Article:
UPDATE: September 13, 2013, 4:25 pm ET. As we said, launch dates can always slip, and SpaceX's already has. The Canadian Space Agency, whose CASSIOPE satellite will be aboard the rocket, tweeted and updated its website about 4:00 pm EDT to say the launch has been delayed to a "later date." We've updated the link about the SpaceX launch to a story we just posted about the launch, including the postponement.
ORIGINAL STORY: September 13, 2013. Four especially important space launches are on tap in the next several days beginning overnight tonight Eastern Daylight Time (EDT). Japan, the United States and Russia all have a lot riding on the outcome of these events.
First up is Japan's second attempt to launch its new Epsilon rocket. That is scheduled for 12:45 am EDT Saturday (in the wee hours overnight tonight, but officially tomorrow). It will be mid-afternoon local time at the launch site in Ucihnoura, Japan -- 1:45 pm Japan Standard Time. The launch window is open for 45 minutes.
Next up on Sunday, according to the latest rumors, will be SpaceX's first launch of a new version its Falcon 9 rocket, the Falcon 9 v1.1. It also will be the first SpaceX launch from Vandenberg Air Force Base, CA. SpaceX has released little information, but a NASA launch manifest currently shows the launch on Sunday, September 15, between 1600-1800 Z (12:00 pm -2:00 pm EDT, or 9:00-11:00 am local time at the launch site). [Other sources also report that this is the launch date and time, but H/T to @Jeff_Foust for pointing out this NASA manifest, which is the most official of those sources.]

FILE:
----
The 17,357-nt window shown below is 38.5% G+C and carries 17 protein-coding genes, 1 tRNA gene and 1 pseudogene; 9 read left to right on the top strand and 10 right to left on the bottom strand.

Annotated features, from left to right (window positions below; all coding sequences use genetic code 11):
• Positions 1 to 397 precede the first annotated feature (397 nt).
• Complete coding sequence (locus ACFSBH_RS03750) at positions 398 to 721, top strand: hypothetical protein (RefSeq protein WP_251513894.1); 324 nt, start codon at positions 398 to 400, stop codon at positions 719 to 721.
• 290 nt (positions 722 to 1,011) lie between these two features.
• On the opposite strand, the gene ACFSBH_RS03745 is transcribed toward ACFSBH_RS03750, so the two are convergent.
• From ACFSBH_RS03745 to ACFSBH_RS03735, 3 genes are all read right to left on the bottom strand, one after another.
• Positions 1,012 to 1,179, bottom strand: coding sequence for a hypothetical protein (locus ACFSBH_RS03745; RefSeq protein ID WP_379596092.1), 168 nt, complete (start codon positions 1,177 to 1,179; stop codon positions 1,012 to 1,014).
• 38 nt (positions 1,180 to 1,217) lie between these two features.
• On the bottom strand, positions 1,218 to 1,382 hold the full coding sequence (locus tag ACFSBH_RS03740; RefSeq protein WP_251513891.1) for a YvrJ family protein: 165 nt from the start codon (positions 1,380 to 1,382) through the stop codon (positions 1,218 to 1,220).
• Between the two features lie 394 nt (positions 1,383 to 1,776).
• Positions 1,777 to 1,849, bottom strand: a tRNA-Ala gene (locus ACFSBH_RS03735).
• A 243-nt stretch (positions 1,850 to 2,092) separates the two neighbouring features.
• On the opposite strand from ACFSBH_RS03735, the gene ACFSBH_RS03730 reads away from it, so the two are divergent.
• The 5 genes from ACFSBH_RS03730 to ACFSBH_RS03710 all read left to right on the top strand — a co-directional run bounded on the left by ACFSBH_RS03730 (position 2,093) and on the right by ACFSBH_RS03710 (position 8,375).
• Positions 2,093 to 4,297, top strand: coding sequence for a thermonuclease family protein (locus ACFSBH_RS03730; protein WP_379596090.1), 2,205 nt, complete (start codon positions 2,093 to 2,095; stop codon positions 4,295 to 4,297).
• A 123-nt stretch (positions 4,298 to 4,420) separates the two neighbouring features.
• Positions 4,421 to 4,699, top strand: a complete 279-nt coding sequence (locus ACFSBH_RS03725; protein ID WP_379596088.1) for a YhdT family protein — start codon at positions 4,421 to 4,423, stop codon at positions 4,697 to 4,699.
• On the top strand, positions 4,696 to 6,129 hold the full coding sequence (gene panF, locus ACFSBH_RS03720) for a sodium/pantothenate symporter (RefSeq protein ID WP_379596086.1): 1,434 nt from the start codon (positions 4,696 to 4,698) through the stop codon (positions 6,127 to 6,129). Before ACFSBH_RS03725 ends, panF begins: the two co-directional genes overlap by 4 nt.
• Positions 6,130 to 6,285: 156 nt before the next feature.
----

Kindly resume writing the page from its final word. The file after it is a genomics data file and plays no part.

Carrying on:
On Tuesday, September 17, Orbital Sciences Corporation is planning the first flight of its Antares rocket with a Cygnus spacecraft to the International Space Station. This is Orbital's demonstration launch for NASA's Commercial Orbital Transportation Services (COTS) program. Launch is from NASA's Wallops Flight Facility on the coast of Virginia at 11:16 am EDT.
Last is the return-to-flight of Russia's Proton rocket. The launch date is uncertain. It was to have taken place on Sunday, but has been postponed while engineers check out an anomalous reading detected in the rocket's first stage earlier this week.
Obviously all launch dates and times are subject to change due to weather or technical considerations.
In summary, these four very important launches are expected to take place as follows: